Weekly Parsha Review Laced with Humor and Sarcasm from The Oisvorfer Ruv

Achrei Mois 2019: Vomiting and Disgorgement

Raboyseyee and Ladies

Vomiting and Disgorgement:

While the Ma Nishtana –the four questions- were being asked at the sedorim this year, the Oisvorfer was thinking about a fifth: why is it that when one stays home for Pesach, one eats normal sized meals? It’s rare that one asks for a second helping and especially so after stuffing our faces with copious amounts of matzo, morror, charoses and even hard-boiled eggs. Ober, when one travels to a hotel, one feels compelled to eat a second,or even a third main, and those, typically after gorging on all else available.  Are we but chazerim without control over ourselves? Must we, because thousands are spent on flights and hotels, psychologically eat our monies worth? Must we eat until we feel like vomiting and disgorging? If we cannot control our food intake, how can we control other behaviors, if you chap? Especially that one!

As an aside, at one seder attended by the heylige Oisvorfer, his hosts (Isaac and Bina Levy) asked if I wanted potatoes or a banana to make a brocho over the karpas. A banana at the seder? Shoin, a new minhag may have been born and that raboyseyee, is efsher one of the more beautiful aspects of being religious and observing traditions. There is seemingly more than one way: we need to be tolerant and get used to this idea.

Ober, what have these questions to do with this week’s parsha of Acrei Mois which is mostly dedicated to the avoido (service) of Aharoin the koihen godol on Yom Kippur? Nu, so happens that this week’s parsha discusses both vomiting and disgorgement. It does? Indeed so, and let’s begin our 9th review of this parsha by chazering a relevant posik or two. Says the heylige Toirah (Vayikra 18:25), azoy:

25.  And the land became defiled, and I visited its sin upon it, and the land vomited out its inhabitants.   כהוַתִּטְמָ֣א הָאָ֔רֶץ וָֽאֶפְקֹ֥ד עֲו‍ֹנָ֖הּ עָלֶ֑יהָ וַתָּקִ֥א הָאָ֖רֶץ אֶת־יֽשְׁבֶֽיהָ:


And says the heylige Toirah a few pisukim later (Vayikro 18: 28), azoy:

28.  And let the land not vomit you out for having defiled it, as it vomited out the nation that preceded you.   כחוְלֹֽא־תָקִ֤יא הָאָ֨רֶץ֙ אֶתְכֶ֔ם בְּטַמַּֽאֲכֶ֖ם אֹתָ֑הּ כַּֽאֲשֶׁ֥ר קָאָ֛ה אֶת־הַגּ֖וֹי אֲשֶׁ֥ר לִפְנֵיכֶֽם:


How does land vomit and disgorge? Is land not an inanimate object? What would cause land to behave in that manner, and what does it really mean? To chap what’s going on, of course we need to get past chamishi (fifth aliya) and into perek yud ches (chapter 18) where the RBSO instructed Moishe to tell the Yiddin that we are not toemulate the ways of either the Mitzrim (Egyptians), or the K’nanim. We are to follow neither their practices, nor their traditions. Avada we all know who the Mitrzim were; they were the Yiddin’s enslavers for hundreds of years, exactly how many for another day. And the K’nanim? They were the inhabitants of the land of Israel, then called K’nan, who were expelled to make room for the Yiddin to whom the RBSO promised the Land way back in parshas Lech Lecho to our zeyda Avrohom. Shoin, when all is said and done, it appears that vomiting and disgorgement are also somehow related to sexual activity. They are? Let’s taka now read that one verse which introduces the laws of immorality and forbidden sexual relationships. Says the heylige Toirah (Vayikro 18:1-3):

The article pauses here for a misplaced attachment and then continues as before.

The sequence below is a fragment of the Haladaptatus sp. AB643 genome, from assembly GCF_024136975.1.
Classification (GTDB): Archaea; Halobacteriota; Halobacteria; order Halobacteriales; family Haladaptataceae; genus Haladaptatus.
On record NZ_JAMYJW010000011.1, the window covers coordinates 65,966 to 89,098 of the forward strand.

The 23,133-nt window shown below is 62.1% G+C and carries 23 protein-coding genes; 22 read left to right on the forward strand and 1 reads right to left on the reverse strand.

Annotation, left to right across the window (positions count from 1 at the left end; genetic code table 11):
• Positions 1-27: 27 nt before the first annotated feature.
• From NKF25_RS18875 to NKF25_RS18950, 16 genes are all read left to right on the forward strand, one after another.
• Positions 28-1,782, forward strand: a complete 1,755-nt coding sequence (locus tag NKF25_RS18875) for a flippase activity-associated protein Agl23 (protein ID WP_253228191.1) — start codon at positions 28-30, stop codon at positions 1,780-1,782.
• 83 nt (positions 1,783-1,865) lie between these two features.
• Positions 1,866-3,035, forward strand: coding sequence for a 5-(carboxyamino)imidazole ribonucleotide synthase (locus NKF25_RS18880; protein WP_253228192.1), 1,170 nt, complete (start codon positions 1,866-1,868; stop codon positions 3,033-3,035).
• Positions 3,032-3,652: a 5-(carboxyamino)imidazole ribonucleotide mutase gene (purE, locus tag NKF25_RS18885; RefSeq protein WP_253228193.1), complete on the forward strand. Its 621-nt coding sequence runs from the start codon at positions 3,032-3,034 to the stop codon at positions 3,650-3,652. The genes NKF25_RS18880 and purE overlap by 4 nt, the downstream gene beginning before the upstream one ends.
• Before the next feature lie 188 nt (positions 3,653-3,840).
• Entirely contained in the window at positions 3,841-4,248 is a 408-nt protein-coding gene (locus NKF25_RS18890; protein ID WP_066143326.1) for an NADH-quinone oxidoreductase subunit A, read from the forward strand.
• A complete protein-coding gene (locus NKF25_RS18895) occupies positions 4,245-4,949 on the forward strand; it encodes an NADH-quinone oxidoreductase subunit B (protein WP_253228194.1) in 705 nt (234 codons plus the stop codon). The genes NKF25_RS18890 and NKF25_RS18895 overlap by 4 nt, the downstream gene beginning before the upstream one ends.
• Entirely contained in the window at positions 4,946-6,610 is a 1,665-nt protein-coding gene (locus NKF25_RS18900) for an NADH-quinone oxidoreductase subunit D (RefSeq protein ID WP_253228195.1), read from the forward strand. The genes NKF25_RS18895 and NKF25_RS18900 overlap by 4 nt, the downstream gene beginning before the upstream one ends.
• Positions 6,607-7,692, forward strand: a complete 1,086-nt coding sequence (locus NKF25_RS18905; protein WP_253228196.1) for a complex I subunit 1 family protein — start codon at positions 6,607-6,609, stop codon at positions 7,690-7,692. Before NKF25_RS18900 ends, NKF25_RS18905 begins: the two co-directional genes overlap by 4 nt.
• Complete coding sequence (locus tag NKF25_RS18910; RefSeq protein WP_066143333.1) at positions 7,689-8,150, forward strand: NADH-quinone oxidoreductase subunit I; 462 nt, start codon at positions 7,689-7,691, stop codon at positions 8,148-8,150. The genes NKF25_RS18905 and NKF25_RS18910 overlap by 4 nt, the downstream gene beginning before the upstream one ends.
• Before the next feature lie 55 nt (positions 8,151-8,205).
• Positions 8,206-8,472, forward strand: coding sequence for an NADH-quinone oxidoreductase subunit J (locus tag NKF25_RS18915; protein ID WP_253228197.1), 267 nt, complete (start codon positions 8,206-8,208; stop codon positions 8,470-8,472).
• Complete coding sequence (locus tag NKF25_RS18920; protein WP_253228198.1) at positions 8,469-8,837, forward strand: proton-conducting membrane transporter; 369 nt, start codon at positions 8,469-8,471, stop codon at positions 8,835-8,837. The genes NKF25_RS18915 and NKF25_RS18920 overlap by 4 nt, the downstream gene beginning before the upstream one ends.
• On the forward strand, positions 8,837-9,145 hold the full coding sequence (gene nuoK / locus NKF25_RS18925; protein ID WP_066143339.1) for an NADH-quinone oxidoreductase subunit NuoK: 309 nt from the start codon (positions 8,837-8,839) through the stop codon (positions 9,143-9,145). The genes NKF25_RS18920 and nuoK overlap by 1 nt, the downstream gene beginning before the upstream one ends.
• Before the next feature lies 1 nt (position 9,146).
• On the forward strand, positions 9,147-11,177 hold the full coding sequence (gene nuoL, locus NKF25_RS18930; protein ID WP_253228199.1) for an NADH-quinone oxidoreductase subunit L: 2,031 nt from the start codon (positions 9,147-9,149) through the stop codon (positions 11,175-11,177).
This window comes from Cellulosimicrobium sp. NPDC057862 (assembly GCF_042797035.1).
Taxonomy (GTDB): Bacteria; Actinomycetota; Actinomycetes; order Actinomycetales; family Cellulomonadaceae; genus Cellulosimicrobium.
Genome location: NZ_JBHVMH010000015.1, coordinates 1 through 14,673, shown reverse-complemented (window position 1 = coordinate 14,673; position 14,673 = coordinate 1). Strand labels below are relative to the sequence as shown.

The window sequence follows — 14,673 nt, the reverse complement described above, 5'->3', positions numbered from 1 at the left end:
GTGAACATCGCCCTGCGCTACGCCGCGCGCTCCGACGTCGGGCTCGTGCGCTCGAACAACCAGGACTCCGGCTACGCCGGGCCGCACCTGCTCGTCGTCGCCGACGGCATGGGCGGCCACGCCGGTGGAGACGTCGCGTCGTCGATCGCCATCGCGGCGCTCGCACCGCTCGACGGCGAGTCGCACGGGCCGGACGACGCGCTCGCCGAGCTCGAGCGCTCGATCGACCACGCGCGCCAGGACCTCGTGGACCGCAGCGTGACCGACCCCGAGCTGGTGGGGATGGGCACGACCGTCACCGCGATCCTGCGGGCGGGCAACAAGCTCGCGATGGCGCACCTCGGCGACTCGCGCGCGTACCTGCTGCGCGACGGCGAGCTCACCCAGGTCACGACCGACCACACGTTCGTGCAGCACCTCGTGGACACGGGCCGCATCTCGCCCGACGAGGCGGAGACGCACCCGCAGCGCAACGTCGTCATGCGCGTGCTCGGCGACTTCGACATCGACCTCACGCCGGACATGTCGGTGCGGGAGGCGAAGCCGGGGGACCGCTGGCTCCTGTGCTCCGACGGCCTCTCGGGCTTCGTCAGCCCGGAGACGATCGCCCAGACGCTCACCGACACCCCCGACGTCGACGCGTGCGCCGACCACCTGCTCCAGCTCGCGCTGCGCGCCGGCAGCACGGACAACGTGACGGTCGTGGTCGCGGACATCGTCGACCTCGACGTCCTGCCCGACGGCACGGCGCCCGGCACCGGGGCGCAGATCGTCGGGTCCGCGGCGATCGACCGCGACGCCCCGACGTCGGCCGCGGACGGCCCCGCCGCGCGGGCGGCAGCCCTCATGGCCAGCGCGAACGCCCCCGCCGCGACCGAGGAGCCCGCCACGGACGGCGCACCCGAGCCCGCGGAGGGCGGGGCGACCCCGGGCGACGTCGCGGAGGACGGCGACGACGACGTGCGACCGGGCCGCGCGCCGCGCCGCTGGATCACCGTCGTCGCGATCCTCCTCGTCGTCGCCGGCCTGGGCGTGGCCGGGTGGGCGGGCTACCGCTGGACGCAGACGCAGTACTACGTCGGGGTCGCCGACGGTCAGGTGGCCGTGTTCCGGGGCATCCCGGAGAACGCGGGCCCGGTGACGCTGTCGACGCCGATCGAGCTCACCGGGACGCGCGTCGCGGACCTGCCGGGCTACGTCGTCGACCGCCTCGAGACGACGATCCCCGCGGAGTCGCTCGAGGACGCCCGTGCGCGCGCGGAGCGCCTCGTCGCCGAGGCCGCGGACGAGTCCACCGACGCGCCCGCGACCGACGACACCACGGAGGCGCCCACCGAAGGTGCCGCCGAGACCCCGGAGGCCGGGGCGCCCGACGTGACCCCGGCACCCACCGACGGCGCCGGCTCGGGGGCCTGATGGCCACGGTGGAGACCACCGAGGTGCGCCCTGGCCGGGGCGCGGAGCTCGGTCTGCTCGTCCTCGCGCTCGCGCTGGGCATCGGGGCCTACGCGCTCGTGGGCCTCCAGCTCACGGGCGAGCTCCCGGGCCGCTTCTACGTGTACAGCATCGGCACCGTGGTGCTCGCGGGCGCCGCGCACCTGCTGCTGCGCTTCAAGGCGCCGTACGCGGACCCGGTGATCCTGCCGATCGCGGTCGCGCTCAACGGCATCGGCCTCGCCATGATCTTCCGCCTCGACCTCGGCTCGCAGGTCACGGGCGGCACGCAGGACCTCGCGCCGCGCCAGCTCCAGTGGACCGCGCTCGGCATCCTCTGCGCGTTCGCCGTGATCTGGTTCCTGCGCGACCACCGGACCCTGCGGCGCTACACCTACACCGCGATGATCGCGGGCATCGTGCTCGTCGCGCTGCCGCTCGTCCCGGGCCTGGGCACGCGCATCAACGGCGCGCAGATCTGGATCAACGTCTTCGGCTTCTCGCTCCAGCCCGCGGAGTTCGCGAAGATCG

1.  And the Lord spoke to Moishe, saying:   אוַיְדַבֵּ֥ר יְהוָֹ֖אֶל־משֶׁ֥ה לֵּאמֹֽר:

2.  Speak to the children of Israel, and say to them: I am the Lord, your G-d.

  בדַּבֵּר֙ אֶל־בְּנֵ֣י יִשְׂרָאֵ֔ל וְאָֽמַרְתָּ֖ אֲלֵהֶ֑ם אֲנִ֖י יְהוֹאֱלֹֽהֵיכֶֽם:
3.  Like the practice of the land of Egypt, in which you dwelled, you shall not do, and like the practice of the land of Canaan, to which I am bringing you, you shall not do, and you shall not follow their statutes.   גכְּמַֽעֲשֵׂ֧ה אֶֽרֶץ־מִצְרַ֛יִם אֲשֶׁ֥ר יְשַׁבְתֶּם־בָּ֖הּ לֹ֣א תַֽעֲשׂ֑וּ וּכְמַֽעֲשֵׂ֣ה אֶֽרֶץ־כְּנַ֡עַן אֲשֶׁ֣ר אֲנִי֩ מֵבִ֨יא אֶתְכֶ֥ם שָׁ֨מָּ֨ה לֹ֣א תַֽעֲשׂ֔וּ וּבְחֻקֹּֽתֵיהֶ֖ם לֹ֥א תֵלֵֽכוּ:

Shoin: I see you just woke up when you read forbidden sexual relationships; let’s go veyter.  What exactly was the RBSO telling Moishe? What traditions and practices were the Mitzrim and the K’nanim indulging in that so bothered the RBSO? Avada, that depends on whom you ask, and let’s begin with the Abrabenel (going back decades, the Oisvorfer’s father very much enjoyed his insights), azoy: the deeds of the Egyptians were witchcraft and those of the K’nanim were illicit sexual relationships. Shoin! Does the heylige Toirah tell us that? No! It just tells us not to follow their practices. Ober so says the Abarbenel. And does everyone agree? Also not. Says the Ramban, and so also say a good number of our sages, that both the Mitzrim and the K’nanim (Canaanites) were involved in illicit sexual relationships. Of course, and who back then, wasn’t?  In fact, from the wording of posik three above, it appears that at least one of these nations – the Mitzrim- made it standard practice, efsher even the law of the land, to be involved in such relationships. And what are those illicit relationships that these nations indulged in? And what made them illegal, illicit, and repugnant to the RBSO? The list of such relationships, which includes sex with one’s mother because it gives one’s father shame, bestiality, sex with a mother and daughter, sex with two sisters, and a litany of others, are all delineated beginning at shishi, and cover various acts which seem (mostly) quite repugnant.